Beyond Spend Influence: Enabling Procurement’s Emerging Roles in Business Transformation (Part 8) — Beyond Continuous Improvement [PRO]

Adobe Stock

This is the last of our multi-part Spend Matters PRO series on transformation, focusing not just on digital procurement transformation, but also a broader supply-aware transformation of the value chain and the business (i.e., spend management and supply management improve business management). In the previous installment, we covered:

  • How procurement can use an empathetic, but deliberate, design-centered approach to align with stakeholders and meet them where they are at their many “tables” (albeit virtually given the pandemic)
  • The importance of a well-articulated procurement mission and “brand” that coherently communicates and speaks to the business stakeholders, rather than just being a technocratic procurement strategy that simply executes a narrow value proposition.
  • Pathways for procurement to be a little more proactive and structured in its transformation approach.
  • How procurement can formally “guide” a best-practices spend/supply management process supported by technology that goes beyond tactical “guided buying” processes.

We also featured our procurement adaptation of Amazon’s flywheel (and Covey’s influence model for good measure) before laying out a five stage transformation model with embedded recommendations and emerging techniques and tools that can help on the transformation journey.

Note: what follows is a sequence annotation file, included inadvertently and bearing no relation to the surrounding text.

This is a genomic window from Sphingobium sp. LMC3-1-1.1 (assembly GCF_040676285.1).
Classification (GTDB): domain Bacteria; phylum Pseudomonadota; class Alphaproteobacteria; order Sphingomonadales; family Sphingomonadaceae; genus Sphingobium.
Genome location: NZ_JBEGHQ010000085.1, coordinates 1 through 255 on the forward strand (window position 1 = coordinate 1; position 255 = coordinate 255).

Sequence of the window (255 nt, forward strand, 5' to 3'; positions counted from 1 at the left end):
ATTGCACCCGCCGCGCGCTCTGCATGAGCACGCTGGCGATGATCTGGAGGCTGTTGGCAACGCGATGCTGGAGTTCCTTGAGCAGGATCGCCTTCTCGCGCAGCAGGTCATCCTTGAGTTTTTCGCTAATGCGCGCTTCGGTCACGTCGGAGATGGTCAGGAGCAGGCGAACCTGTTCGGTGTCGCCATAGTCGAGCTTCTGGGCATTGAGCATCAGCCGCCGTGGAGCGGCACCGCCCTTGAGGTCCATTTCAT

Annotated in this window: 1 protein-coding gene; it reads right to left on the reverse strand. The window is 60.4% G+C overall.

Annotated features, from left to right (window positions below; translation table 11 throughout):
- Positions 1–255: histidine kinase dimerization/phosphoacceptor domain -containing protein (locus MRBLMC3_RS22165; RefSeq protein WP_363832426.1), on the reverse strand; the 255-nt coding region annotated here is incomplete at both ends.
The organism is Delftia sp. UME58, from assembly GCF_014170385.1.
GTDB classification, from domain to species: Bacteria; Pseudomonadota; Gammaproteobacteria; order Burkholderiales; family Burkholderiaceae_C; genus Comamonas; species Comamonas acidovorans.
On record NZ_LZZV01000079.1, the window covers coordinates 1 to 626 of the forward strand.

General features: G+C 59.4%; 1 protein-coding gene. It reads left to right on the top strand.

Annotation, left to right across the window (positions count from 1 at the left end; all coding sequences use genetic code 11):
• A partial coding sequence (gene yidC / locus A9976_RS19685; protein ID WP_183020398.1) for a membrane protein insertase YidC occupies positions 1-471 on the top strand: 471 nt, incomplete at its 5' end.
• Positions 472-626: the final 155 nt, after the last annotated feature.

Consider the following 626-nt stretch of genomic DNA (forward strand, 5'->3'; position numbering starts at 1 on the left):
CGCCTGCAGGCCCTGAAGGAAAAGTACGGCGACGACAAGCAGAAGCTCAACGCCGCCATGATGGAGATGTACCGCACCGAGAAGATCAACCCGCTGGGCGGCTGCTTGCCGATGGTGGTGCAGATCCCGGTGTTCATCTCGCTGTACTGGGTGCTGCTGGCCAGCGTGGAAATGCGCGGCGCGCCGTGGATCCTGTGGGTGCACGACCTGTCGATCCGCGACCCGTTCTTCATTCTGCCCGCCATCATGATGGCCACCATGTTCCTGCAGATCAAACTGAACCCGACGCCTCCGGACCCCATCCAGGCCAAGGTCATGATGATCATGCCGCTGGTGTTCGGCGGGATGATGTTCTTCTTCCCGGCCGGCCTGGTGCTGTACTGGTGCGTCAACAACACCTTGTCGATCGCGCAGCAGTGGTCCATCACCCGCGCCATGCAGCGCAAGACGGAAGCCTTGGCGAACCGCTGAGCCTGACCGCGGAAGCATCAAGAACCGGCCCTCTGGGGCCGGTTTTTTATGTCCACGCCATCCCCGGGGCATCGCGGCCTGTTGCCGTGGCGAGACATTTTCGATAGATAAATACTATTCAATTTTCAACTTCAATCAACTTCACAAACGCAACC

But, there is still a chapter to be written here, and it deals with the problem of “the final mile” that links the procurement strategy and transformation to the actual projects in the trenches. When there is poor linkage, here are some of the issues:

  • Individual projects are considered in isolation without looking at the bigger picture relative to strategy and to other projects
  • Steady state processes are increasingly rare in today’s increasingly volatile environment, but yet, change management is still difficult to estimate and execute
  • The use of ‘wave planning’ for prioritizing sourcing projects (i.e., plotting impact vs. effort) is a noble goal, but the technique is less widely adopted across processes, and the methodology for estimating the effort is usually fairly crude
  • Speaking of sourcing, too often, the sourcing “intake” process is fairly reactionary and tactical in nature when in fact the opportunities could be made more strategic and transformational if they were better anticipated and coordinated with other efforts
  • Too much picking of low hanging fruit projects (i.e., strip mining for savings) without building “transformational muscle” makes it harder to attempt picking the higher hanging fruit with more complex cross-functional (and cross-enterprise) projects

In this last installment, we’ll share a simple five-step transformation project evaluation and implementation process that can be used for digitally intensive projects (or not), strategic projects/programs (or incremental improvements), and for cross-project transformation roadmapping. It will utilize 15 dimensions that can be used to estimate a degree of difficulty for specific projects (e.g. to help plot that wave chart discussed earlier) or for the broader transformation.

For full access to this PRO content: